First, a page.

The victims of a bizarre double tragedy were both described as dedicated family people, as each were laid to rest at separate funerals on Monday.
Conor McKeown, 46, succumbed to a fatal heart attack on Friday morning shortly after arriving at the scene of a crash involving his employee Primrose Campbell, 58.
It happened just outside McKeown Fine Foods, a turkey processing factory between Portglenone and Rasharkin.
Mr McKeown’s parish priest Father John Murray said the service at Rasharkin’s St Mary’s chapel had so many mourners spilling outside the church that “you could have held it all over again”.
The service was taken by Father Liam Blayney, who told the News Letter that Mr McKeown (who lived beside the factory) had been interested in turkey farming since boyhood, and had built up a business which employed up to 200 staff during the busy Christmas period.
He said: “He had a very simple management philosophy: you must earn the respect of your employees.”
In this regard he was “absolutely” successful.
“He never would ask an employee to do a job he wouldn’t do himself. He dressed the same as everybody else – white coat, hairnet, same as all the rest of them. What every worker did, he did.”
Fr Blayney is a long-standing friend of the McKeown family, and knew of no obvious health problems in Conor.
The 46-year-old had run marathons in the past, and Fr Blayney told of how he once cycled from Rosslare (in the far south-east of Ireland) to Rasharkin; starting at 5.30am, ending at 10.30pm.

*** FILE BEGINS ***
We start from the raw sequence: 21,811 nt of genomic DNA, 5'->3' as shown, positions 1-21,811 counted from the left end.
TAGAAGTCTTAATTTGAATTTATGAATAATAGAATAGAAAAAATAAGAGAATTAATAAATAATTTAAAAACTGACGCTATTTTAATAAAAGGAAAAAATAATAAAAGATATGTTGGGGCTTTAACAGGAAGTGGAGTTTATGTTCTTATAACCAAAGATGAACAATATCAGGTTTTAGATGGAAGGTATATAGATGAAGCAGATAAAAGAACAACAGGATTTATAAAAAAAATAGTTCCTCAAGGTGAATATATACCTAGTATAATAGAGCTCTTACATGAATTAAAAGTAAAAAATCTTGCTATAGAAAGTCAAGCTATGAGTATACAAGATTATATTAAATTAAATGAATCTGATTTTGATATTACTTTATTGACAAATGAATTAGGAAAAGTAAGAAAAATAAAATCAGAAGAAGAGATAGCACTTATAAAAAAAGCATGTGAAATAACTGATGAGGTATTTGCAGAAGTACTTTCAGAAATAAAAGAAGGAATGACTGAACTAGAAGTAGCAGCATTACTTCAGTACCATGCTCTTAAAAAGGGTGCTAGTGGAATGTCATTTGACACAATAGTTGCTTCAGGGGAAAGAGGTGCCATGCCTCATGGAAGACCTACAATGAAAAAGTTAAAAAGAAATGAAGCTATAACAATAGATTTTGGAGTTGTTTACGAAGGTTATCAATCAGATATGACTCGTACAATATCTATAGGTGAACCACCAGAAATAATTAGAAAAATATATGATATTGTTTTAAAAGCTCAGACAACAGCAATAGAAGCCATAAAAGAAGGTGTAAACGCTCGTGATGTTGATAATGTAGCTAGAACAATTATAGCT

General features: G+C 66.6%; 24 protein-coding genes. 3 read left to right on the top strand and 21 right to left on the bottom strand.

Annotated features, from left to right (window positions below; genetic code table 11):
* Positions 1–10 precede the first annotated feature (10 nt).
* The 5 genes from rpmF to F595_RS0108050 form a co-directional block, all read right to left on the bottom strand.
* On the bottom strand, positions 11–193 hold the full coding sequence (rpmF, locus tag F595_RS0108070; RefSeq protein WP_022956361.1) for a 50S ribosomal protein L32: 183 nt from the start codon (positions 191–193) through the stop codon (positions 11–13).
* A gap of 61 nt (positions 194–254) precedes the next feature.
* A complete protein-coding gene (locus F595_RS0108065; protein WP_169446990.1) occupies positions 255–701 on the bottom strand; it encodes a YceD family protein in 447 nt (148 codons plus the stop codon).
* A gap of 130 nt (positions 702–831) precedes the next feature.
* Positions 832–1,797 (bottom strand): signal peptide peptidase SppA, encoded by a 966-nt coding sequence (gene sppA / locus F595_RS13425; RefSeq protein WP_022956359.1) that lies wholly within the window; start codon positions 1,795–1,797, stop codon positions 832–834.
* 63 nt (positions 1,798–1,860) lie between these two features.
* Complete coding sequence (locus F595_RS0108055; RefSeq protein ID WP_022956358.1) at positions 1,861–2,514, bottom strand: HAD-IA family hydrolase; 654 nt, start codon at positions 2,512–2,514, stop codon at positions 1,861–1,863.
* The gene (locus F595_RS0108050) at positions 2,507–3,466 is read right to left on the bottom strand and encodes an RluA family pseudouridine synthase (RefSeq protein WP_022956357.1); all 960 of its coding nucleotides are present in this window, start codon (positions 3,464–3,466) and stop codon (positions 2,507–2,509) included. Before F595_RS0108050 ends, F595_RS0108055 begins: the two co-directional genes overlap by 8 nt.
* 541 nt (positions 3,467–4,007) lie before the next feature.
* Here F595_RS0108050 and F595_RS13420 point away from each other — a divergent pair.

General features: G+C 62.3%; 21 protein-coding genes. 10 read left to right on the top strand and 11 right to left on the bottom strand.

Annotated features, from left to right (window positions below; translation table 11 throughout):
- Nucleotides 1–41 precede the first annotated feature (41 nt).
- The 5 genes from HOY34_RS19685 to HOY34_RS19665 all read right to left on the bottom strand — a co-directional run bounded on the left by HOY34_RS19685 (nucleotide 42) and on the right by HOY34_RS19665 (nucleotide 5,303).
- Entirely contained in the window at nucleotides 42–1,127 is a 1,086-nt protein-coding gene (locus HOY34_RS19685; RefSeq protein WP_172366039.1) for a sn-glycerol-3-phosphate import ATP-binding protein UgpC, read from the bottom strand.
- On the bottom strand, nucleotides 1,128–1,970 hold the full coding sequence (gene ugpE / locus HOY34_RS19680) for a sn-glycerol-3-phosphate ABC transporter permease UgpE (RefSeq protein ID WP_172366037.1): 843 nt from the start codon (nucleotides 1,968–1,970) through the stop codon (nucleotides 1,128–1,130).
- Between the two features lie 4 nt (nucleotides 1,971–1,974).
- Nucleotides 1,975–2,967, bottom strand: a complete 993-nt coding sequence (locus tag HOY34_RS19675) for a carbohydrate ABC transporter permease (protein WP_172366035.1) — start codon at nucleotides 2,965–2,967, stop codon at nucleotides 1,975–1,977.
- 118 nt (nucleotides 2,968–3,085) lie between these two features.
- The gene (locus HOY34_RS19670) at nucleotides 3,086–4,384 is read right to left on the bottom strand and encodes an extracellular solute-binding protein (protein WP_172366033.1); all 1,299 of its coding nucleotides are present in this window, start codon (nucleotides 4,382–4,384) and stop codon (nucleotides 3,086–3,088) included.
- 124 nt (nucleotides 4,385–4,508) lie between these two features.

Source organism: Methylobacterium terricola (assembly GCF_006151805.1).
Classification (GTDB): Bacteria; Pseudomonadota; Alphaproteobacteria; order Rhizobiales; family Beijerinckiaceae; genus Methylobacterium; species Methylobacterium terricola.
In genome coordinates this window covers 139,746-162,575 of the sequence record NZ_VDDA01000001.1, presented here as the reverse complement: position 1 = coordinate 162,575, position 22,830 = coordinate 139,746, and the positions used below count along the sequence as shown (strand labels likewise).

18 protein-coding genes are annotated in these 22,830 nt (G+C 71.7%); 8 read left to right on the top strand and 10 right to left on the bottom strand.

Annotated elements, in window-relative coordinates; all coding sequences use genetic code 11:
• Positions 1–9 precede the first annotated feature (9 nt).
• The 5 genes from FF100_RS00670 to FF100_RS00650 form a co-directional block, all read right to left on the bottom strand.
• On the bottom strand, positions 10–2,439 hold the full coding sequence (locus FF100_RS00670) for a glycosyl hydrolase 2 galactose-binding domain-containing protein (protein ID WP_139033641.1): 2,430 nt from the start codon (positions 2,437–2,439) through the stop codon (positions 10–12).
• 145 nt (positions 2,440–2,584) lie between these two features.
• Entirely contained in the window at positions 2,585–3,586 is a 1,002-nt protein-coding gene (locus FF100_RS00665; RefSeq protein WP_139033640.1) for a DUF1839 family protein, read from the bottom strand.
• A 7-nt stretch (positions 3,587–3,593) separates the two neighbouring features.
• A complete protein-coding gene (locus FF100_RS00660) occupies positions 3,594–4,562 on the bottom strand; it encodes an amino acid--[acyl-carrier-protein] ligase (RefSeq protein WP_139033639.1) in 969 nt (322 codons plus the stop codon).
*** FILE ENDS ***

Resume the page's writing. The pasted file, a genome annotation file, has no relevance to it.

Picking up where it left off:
Fr Blayney called him a “very dedicated family man”, adding that he and his widow Fiona had three sons, and were “very thankful to God for the good gifts they had”.
He was buried at the Rasharkin churchyard.
Primrose McKeown’s family staged her funeral at the family’s Ballymoney home.
It was also well-attended by family, neighbours and friends and the service was taken by Rev Hugh Cubitt of 1st Kilraughts Presbyterian, with which she was affiliated.
“She was very much somebody who cared for her family – I know they are obviously devastated,” he said, adding that she had two sons and a daughter.
“It’s a very big gap in their lives now, because she was very much a lady dedicated to family and friends.”
“I think the community was just in shock. People were shocked... It was honestly just a mood of grief and shock.”
She was buried at Kilraughts Reformed Presbyterian churchyard.